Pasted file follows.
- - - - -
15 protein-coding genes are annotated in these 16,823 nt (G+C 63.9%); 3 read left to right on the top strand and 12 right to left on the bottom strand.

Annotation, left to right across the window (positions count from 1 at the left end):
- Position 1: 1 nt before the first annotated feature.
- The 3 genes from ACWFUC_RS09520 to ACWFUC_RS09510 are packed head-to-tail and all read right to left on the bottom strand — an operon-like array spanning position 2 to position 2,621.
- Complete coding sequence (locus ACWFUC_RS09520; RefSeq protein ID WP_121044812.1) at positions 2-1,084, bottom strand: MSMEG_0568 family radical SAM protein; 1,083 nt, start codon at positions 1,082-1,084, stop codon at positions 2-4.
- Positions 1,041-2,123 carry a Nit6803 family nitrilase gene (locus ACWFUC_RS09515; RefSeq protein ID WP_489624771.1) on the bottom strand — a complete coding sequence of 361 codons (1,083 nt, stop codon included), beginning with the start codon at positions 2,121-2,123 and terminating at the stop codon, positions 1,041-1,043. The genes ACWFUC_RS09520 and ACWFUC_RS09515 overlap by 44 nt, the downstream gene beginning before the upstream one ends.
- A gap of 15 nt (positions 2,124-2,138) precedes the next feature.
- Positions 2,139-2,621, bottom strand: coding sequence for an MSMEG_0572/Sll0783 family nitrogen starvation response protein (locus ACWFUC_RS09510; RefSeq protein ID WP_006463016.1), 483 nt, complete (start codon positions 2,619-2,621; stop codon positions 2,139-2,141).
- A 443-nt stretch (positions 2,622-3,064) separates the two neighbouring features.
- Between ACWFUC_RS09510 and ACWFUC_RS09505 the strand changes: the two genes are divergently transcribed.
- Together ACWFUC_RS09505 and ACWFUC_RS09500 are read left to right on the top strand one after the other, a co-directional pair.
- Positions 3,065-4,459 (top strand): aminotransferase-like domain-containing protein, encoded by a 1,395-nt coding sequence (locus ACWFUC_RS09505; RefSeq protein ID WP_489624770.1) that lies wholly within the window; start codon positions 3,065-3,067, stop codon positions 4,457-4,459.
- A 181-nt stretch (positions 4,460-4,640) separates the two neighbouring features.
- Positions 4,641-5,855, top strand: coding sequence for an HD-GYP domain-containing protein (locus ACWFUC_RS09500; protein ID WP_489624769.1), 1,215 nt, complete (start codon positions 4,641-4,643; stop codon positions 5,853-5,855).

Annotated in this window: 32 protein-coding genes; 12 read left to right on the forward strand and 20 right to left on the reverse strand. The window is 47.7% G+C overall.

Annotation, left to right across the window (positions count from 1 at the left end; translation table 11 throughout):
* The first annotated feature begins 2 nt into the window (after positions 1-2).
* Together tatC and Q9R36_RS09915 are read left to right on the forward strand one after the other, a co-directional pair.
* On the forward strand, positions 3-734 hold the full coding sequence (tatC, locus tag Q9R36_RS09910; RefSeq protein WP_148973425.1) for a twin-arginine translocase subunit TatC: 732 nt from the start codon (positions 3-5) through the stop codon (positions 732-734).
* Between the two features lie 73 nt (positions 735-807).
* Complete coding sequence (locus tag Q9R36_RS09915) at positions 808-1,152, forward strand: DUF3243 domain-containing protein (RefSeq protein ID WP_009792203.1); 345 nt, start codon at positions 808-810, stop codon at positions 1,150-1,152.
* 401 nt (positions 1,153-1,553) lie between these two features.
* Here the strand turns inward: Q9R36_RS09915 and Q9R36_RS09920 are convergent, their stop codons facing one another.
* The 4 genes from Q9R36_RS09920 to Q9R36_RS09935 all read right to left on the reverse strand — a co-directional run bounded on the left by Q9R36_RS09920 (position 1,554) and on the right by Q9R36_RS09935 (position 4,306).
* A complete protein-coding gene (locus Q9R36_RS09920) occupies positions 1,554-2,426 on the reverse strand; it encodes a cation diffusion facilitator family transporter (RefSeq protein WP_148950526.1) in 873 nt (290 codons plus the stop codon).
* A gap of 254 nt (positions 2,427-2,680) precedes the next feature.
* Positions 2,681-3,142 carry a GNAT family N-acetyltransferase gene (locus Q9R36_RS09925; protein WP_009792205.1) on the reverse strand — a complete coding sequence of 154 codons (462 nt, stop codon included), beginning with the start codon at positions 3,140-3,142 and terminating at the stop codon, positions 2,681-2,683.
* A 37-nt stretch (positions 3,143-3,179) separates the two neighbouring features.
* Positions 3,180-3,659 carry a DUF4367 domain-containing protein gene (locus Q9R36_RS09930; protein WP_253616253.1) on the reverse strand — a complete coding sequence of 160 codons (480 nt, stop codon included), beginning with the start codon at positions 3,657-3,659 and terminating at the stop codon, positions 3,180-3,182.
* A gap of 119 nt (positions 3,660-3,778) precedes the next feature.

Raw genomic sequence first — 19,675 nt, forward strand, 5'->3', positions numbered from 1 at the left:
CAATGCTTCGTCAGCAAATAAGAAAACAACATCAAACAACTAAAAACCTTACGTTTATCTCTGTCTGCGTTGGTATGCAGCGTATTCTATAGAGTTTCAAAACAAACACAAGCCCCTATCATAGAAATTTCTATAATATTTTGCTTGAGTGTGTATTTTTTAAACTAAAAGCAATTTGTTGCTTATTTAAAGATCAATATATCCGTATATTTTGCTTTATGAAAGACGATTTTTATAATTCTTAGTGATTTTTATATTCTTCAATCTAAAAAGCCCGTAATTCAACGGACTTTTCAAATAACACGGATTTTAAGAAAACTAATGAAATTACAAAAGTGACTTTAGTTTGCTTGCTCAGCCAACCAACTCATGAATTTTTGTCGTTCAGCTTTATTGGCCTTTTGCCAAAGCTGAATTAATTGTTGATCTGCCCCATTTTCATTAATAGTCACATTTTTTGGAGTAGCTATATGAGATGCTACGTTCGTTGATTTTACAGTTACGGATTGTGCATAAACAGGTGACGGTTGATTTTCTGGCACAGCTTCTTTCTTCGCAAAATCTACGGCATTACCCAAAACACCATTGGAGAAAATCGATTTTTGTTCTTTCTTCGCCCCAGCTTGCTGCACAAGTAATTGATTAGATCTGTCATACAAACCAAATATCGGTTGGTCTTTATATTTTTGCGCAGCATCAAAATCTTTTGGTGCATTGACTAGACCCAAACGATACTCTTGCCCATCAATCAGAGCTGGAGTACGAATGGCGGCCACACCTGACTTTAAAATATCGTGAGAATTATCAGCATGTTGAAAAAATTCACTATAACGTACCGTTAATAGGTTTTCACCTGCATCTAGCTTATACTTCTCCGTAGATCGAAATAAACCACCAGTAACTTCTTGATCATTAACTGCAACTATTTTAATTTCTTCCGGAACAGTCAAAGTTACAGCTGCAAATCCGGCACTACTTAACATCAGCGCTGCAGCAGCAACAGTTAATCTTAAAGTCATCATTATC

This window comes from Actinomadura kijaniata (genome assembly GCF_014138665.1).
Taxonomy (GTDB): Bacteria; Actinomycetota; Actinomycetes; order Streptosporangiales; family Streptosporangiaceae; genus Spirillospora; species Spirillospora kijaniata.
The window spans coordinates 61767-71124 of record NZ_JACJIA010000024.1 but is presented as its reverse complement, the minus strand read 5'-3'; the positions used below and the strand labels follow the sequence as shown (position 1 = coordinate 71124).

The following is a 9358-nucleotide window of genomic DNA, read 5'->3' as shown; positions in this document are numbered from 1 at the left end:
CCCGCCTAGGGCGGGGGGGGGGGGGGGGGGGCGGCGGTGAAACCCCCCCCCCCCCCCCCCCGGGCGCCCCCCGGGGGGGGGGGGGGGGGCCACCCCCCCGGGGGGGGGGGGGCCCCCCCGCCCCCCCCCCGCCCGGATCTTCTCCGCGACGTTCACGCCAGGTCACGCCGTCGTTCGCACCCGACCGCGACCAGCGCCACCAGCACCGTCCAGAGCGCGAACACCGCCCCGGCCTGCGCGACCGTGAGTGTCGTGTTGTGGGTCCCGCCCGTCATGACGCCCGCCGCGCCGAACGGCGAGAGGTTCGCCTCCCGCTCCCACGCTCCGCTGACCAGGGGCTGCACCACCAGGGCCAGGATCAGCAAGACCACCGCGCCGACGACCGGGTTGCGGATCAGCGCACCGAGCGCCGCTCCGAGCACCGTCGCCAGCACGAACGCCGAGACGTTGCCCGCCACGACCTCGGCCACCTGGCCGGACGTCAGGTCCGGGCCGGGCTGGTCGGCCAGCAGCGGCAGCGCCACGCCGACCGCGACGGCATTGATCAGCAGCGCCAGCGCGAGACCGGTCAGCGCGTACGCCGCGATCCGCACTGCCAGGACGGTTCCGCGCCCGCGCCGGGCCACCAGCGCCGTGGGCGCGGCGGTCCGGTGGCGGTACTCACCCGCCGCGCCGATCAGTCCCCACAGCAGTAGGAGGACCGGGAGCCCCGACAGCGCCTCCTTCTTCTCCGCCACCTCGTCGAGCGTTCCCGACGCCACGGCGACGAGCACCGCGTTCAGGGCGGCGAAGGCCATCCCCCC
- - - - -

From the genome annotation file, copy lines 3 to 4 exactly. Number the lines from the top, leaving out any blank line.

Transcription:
- Position 1: 1 nt before the first annotated feature.
- The 3 genes from ACWFUC_RS09520 to ACWFUC_RS09510 are packed head-to-tail and all read right to left on the bottom strand — an operon-like array spanning position 2 to position 2,621.